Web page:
How to cite this article: Mookherjee, M. et al. Pressure induced elastic softening in framework aluminosilicate- albite (NaAlSi3O8). Sci. Rep. 6, 34815; doi: 10.1038/srep34815 (2016).


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M.M. is currently supported by US-NSF EAR-1634422. M.M. and K.M. acknowledges computing resources from ALCF Mira Supercomputer through grant “ElasticEarthCrust”. The work by O.H. was supported in part by the US DOE, Office of Science under Contract No. DE-AC02-06CH11357. Authors thank the reviewers and associate editor for their constructive criticism that helped to enhance the clarity of the manuscript.

Author information


  1. Earth Materials Laboratory, Earth, Ocean and Atmospheric Sciences, Florida State University, Tallahassee, FL, 32310, USA

    • Mainak Mookherjee
    •  & Dhenu Patel
  2. Géosciences Montpellier UMR CNRS 5243, Université Montpellier, 34095, Montpellier, France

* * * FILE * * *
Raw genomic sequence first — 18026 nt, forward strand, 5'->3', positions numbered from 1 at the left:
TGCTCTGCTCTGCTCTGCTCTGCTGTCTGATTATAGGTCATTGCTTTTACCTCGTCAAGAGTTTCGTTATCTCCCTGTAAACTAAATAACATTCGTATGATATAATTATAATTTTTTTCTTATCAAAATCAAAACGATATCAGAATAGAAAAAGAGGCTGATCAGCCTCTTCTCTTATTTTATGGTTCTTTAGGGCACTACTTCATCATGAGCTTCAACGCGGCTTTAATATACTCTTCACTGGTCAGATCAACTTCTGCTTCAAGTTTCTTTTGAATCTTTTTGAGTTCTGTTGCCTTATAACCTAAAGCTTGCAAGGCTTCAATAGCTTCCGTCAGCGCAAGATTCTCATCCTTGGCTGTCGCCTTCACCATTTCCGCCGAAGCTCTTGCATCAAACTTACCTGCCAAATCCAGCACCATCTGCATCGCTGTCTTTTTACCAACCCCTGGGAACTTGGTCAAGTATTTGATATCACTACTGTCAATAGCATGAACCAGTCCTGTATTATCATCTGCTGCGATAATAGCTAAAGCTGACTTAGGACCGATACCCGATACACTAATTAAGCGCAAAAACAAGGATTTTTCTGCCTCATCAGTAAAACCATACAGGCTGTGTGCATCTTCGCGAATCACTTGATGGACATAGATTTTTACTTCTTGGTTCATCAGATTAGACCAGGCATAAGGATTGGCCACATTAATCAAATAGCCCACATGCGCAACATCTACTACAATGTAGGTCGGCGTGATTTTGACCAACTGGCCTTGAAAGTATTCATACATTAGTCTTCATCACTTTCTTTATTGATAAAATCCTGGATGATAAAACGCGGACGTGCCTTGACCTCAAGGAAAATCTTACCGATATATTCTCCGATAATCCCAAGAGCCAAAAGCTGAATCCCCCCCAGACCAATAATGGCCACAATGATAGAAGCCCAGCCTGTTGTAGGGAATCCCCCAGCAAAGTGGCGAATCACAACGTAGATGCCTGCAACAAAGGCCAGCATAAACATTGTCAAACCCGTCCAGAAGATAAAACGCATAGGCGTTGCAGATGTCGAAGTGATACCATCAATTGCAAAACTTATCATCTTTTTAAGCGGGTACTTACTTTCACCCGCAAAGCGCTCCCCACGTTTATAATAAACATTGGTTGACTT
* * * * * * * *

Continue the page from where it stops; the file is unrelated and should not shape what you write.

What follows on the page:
• David Mainprice
  3. Center for Simulation and Modeling, University of Pittsburgh, Pittsburgh, PA, 15260, USA

    • Ketan Maheshwari
  4. Materials Science Division, Argonne National Laboratory, Argonne, IL 60439, USA

    • Olle Heinonen
  5. Earth and Atmospheric Sciences, Cornell University, NY 14850, USA

    • Anant Hariharan


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M.M. performed the calculations and the analysis. D.M. contributed towards the geophysical discussions. K.M. and O.H. also contributed towards the calculations. D.P., A.H. and M.M. analyzed the crystal structures. D.P. is a “summer” visiting scholar in the Earth Materials Lab, EOAS, FSU and is from Maclay School, Tallahassee, Fl. All authors discussed the results. M.M. took the lead in conceiving the project and writing the article, all authors contributed.

Competing interests

The authors declare no competing financial interests.

Corresponding author

Correspondence to Mainak Mookherjee.